Yeah, forced love interest alert! If that doesn’t convince you, then watch as they have banter where they find out how much they have in common.
Yeah, this movie is fairly typical, and this whole romance subplot is proof of that. I said I enjoyed the film, I never said it was THAT good.
Anyway, she wants to get some footage of the local wildlife.
“I’ve heard you’ve got an unusual brown bear”
I want that bear!
…Sorry. We then cut to the office of the town mayor, as he finds out his city is bankrupt. He talks to his assistant about why they went bankrupt, as we find out they tried selling some place.
Like selling the fire department to a yogurt company. Yeah, he isn’t the brightest tool in the shed. I’ll talk about him more after I say this: They want to buy out Jellystone so they sell it and make money.
“Do you have any idea how many votes that will buy me?”
“Enough to be governor?”
Yep, it’s the generic evil land developer! This is one of the biggest cliches in the kids movie book and yeah, it’s pretty stupid. So why don’t I mind this movie doing it?
Cuz I think the villain is a lot of fun. He’s so generic yet this scene is very enjoyable, as the villain just reveals in how generic he is.
I can let any generic villain go if he’s funny enough, and that scene sold me on him. Like I said, this movie is no masterpiece but considering the cliches it has to work with, it could have been worse.
Anyway, Smith introduces Rachel to Yogi and Boo-Boo.
“Would you guys mind if I shoot you?”
Yogi runs away. Haw, that was also funny. It’s a cheap joke but it works.
So Rachel tells Smith she will set up a camera in Boo-Boo’s bow-tie.
‘I want to capture the true wilderness. No human in sight”
“ Sounds like my apartment”
Yogi takes Smith aside to give him dating advice, as well as our first bad joke.
“And of course, urinate on her to mark her as your territory!”
After that, the mayor arrives to close down the park. I love how nonchalantly he breaks it to Smith, like it’s nothing. He says that the park doesn’t make it’s budget back anymore, so they are shutting it down.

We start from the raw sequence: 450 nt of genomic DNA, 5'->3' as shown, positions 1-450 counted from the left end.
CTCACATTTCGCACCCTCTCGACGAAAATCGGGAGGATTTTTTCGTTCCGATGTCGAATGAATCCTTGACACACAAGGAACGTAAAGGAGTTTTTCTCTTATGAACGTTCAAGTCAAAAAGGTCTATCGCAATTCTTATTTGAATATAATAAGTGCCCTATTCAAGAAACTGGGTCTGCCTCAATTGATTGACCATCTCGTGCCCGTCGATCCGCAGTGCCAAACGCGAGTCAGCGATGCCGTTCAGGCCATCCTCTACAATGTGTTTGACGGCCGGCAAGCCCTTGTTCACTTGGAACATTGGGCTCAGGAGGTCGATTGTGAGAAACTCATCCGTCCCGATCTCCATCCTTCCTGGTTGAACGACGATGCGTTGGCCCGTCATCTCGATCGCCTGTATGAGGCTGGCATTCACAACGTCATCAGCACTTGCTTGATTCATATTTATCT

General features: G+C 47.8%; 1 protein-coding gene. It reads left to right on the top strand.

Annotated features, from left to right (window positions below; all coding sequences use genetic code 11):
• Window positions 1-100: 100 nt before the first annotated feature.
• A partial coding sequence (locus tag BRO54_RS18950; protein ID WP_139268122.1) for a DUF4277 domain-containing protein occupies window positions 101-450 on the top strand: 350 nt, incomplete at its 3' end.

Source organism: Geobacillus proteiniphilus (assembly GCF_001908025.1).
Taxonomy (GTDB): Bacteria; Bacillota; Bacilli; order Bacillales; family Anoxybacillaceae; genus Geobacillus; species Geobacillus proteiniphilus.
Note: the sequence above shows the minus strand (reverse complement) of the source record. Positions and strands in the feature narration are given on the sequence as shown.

Smith, as you would expect, is not happy because Jellystone is a national landmark. So, to make the ranger happy, the mayor says if Jellystone makes back it’s budget by next week, it will be saved.
Yeah, add more cliches, why don’t you?
Okay, for some reason I’m still enjoying this thing despite the cliches, and I don’t know why! There is just something about that is fun, compared to the likes of Alvin or Bratz.
With that, we cut to Yogi’s cave (while Weird Al’s “Lasagna” plays in the background. Weird choice…), as Yogi had made this flying bike thingy to nap some picnic baskets. It’s a weird how a thief is so likable. Smith walks in to talk about the closing down thing, but he spies the glider thing and takes it away.
He scolds them and tells them to stop it for good, with the park in danger.
“Would it really be so hard to be a regular bear?”
And so starts Yogi’s little arc, but more on that later. Smith meets with Rachel to ask her out. Look, this film would be improved without the romance, and I will admit that. However….I have no defense for it but I tolerate it anyway!
They have a romantic dinner in front of his ranger station, because, hey, does he look the kind of guy that can afford anything good?
They have some banter, until Yogi and Boo-Boo pop up. Yogi says he wants to help the park, so he gives Smith 100 bucks…that he got from the park donation park. Wah wah.
Smith says they need lots of visitors. Yogi says he can attract people his mad dancing skills. And in the single worst joke in the movie, he dances to Baby Got Back.
After that displays, Smith rightfully tells Yogi to not bug anyone at the park. Though to be fair, if I knew a park had a talking bear in it, I’d go there, bad joke or no.
Yogi and Boo leave, and Rachel tells Smith that they should do a big event for the park’s 100th anniversary, to pull people in. Said event will be a big fireworks so display.
So the next day, they hang up fliers to advertise this event. We cut to Jones walking around with a big sign around his neck to advertise the event, and the mayor pops up to notice this.
At the event, they will sell “Season passes” to the park but Jones says he thinks it’s a weak idea.
“Why is a guy with your talent doing such insulting grunt work?”
Yeah, you know what cliché we’re going with. The unappreciated worker gets an offer from the villain to work with him, and thus damage the main bosses company, or whatever. Yes, the Mayor offers to make Jones the head ranger if he buys the place, when of course we known he won’t do that.